COVID-19: How public health rule-breakers can be prosecuted

Health officials are reluctant to initiate legal action against a young man who failed to isolate while he was potentially infectious - despite calls for the Government to crack down on rule-breakers. 

The 21-year-old Manukau Institute of Technology (MIT) student, also referred to as Case M, did not isolate while awaiting the result of his COVID-19 test, instead visiting a gym and attending university throughout the week. As a result, Auckland was plunged back into lockdown for a provisional seven-day period.

A number of cases in Auckland's existing cluster have come under scrutiny for failing to isolate. Case J and Case L, household contacts of Case I, a student at Papatoetoe High School - the school at the centre of the cluster - went to work while they were potentially infectious. Case L, an employee at KFC in Botany Downs, has since claimed the family was not instructed to isolate and asked for an apology from the Prime Minister.

On Tuesday, Director-General of Health Dr Ashley Bloomfield said he believed the families to be "extremely remorseful" and suggested the intense public backlash had been enough of a punishment

Dr Bloomfield said he had not been thinking about the possibility of referring the case to the police for prosecution, saying he was more focused on "containing the outbreak".

He added that a punitive approach to public health breaches may discourage people from coming forward - echoing the stance of both Prime Minister Jacinda Ardern and COVID-19 Response Minister Chris Hipkins.

On Sunday, Ardern confirmed the police will be involved if health officials suspect people are defying public health orders.

"If we have any concerns that those who are meant to be isolating are not, [the Ministry of] Health will work with police to check in on those that we feel the need to," she said.

Yet despite the reluctance to punish those who break the rules, there is already legislation in place that outlines penalties for those who fail to follow official instructions.

Speaking to The AM Show on Tuesday, Massey University Law Professor Chris Gallavin said a prosecution could be easily initiated, as there is already law in place to support that.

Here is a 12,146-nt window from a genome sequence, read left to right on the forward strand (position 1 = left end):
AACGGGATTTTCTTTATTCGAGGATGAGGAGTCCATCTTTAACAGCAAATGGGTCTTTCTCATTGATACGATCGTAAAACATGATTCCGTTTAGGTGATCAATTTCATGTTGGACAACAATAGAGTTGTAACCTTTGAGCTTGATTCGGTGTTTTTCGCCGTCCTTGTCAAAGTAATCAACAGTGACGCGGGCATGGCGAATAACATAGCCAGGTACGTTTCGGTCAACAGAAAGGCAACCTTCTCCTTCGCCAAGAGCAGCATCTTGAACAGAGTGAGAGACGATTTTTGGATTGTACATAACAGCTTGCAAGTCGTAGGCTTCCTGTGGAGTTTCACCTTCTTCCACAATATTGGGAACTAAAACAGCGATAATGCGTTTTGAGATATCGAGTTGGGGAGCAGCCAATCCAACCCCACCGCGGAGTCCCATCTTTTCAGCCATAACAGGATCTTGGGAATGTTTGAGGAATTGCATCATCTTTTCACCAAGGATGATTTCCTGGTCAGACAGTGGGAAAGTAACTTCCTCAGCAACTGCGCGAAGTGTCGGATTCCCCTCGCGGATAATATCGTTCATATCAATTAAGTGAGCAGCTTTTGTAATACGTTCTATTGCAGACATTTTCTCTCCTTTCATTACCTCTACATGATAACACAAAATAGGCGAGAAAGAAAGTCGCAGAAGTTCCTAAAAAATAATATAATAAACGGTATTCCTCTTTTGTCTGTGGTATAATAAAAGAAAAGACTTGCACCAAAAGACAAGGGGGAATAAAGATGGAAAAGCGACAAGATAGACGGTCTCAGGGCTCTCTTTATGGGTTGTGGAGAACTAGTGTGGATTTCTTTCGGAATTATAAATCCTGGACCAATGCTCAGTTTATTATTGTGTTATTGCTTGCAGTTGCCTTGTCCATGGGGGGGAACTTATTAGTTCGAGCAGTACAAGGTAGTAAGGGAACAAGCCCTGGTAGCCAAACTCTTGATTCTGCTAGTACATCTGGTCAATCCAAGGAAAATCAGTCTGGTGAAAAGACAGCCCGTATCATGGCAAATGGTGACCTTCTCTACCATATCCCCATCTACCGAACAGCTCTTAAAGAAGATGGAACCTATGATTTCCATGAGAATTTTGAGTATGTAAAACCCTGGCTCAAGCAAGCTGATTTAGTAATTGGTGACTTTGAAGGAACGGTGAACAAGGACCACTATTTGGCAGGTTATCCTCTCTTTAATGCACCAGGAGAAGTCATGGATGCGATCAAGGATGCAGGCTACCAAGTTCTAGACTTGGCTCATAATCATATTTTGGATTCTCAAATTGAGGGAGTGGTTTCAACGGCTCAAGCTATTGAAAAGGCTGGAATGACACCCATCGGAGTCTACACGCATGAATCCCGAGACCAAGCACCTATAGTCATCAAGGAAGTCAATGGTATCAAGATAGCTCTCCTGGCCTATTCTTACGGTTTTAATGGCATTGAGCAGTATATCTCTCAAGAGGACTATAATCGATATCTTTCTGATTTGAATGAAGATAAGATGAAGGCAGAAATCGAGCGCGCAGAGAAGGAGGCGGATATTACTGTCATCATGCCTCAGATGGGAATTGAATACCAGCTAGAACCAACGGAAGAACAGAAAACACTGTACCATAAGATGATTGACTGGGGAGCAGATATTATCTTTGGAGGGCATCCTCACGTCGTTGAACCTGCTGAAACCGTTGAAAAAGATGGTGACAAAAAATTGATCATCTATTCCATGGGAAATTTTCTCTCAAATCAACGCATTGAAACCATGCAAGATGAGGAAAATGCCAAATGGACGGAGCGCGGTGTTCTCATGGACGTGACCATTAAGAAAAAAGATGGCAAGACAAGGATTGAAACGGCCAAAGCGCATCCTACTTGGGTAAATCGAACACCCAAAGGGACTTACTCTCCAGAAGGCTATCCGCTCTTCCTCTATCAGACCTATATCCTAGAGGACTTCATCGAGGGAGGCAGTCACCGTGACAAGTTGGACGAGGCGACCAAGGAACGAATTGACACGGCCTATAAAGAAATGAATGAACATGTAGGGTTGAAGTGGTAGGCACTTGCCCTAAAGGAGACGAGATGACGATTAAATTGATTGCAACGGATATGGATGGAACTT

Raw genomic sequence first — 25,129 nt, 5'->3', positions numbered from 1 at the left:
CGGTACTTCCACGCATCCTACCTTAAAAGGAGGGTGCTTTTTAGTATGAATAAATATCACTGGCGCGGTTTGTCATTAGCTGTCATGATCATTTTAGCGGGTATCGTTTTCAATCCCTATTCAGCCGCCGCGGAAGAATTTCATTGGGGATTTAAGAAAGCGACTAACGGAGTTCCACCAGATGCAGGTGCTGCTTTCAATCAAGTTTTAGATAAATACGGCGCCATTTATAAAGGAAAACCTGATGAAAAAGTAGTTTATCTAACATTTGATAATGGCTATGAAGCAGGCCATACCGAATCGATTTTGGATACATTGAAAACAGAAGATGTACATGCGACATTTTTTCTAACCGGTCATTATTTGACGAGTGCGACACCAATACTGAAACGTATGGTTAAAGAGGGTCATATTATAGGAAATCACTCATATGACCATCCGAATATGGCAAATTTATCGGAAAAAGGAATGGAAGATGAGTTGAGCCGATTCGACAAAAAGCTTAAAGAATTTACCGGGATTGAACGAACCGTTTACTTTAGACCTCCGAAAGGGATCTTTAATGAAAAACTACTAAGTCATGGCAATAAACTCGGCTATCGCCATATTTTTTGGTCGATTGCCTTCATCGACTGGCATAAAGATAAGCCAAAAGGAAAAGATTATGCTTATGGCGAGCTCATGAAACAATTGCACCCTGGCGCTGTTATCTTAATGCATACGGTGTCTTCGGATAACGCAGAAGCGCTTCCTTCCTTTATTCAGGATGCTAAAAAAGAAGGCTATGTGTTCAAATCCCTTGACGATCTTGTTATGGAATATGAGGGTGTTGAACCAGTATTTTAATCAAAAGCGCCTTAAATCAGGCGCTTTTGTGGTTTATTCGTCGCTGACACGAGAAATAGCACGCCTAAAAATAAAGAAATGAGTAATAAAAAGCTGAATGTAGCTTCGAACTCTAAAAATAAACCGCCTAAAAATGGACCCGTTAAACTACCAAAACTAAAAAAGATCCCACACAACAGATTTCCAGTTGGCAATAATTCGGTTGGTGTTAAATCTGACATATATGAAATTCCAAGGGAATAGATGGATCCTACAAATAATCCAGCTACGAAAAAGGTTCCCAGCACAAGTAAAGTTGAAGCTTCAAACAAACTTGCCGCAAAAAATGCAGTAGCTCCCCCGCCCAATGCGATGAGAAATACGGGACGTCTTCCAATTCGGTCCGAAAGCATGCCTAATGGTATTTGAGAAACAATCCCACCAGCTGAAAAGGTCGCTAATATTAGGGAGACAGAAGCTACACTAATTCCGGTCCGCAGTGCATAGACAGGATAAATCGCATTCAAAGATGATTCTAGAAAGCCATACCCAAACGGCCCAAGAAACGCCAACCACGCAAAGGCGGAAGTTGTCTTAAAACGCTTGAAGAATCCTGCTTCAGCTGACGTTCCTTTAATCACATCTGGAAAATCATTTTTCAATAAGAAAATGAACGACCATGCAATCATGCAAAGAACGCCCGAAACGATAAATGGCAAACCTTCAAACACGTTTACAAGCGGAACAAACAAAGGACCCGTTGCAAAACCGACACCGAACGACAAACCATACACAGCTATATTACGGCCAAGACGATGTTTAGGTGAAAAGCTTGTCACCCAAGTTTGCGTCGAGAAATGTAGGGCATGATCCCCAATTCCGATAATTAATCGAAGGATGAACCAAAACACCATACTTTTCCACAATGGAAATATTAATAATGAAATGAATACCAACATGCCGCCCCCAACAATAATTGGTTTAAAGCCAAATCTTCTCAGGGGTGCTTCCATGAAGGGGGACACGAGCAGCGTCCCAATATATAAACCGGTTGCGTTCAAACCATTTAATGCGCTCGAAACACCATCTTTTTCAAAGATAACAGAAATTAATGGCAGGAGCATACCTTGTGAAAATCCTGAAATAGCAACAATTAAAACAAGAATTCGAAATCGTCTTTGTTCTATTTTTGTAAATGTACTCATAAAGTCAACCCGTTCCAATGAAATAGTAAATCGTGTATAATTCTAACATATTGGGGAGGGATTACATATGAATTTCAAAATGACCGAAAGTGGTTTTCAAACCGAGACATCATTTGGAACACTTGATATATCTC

Legislation passed last year gave health officials the power to enact COVID-19 Orders, which cover elements of the response such as testing and managed isolation and quarantine facilities (MIQ).

"Flagrant, intentional breaches of those COVID-19 Orders can carry a $4000 fine or six months imprisonment," Gallavin explained.

"If it's an unintentional slip-up, the legislation provides a $300 infringement notice, or if it's referred to the courts, it can be a $1000 fine."

Rule-breakers could also be charged under the Crimes Act, Gallavin said, such as for criminal nuisance.

It's not the Prime Minister's decision

Speaking to The AM Show on Monday, Ardern declined to comment on whether the families should face legal action, saying it was not her decision to prosecute those who break the rules.

"Do I want people to understand the consequences? Yes, but my job is twofold - first, to prevent people dying and second to get people to follow the rules," she said.

"I find this a difficult dilemma and that's why I'm pleased it's not my decision."

Gallavin confirmed that in these instances, the decision whether or not to prosecute a person for flouting the rules is not made by the Prime Minister.

"The Prime Minister is absolutely right, saying it's not her decision - it's a police decision, through the Solicitor-General and the Attorney-General... the police and the Solicitor-General are independent of the political side of things," Gallavin explained.

"It's not a case of the Prime Minister saying, 'this is the agenda for prosecution' - it's actually a police issue.

"The police are the ones who bring the charges… they're the ones who independently investigate it."

However, a police investigation would be hindered if health officials fail to provide the information on the case in question.

"They are hampered, in a sense, by [a lack of] information - if a file is not referred to them, they might not have the evidence they need to do the investigation," Gallavin said.

"The issue is not a gap in the law. It's actually a policy on whether people who breach COVID-19 Orders are to be investigated and prosecuted. Up until now there's been an [educational] approach by the New Zealand Police and now we'll hopefully start seeing a segway into a more nuanced approach - that there may be prosecutions on a case-by-case basis."

However, Gallavin said New Zealanders should not rely on the idea that police investigations and legal action will protect the public, echoing Dr Bloomfield's belief that the best defence is remaining united as a team of five million.

"You're outraged, I'm outraged, everybody is angry… but let's not kid ourselves that the enforcement of the law is going to be the silver bullet to protect us all… because if our frontline defence is the enforcement of a $300 or $4000 fine, then perhaps that's not going to be sufficient to protect us," Gallavin said.

"We really do need that team of five million to stay together."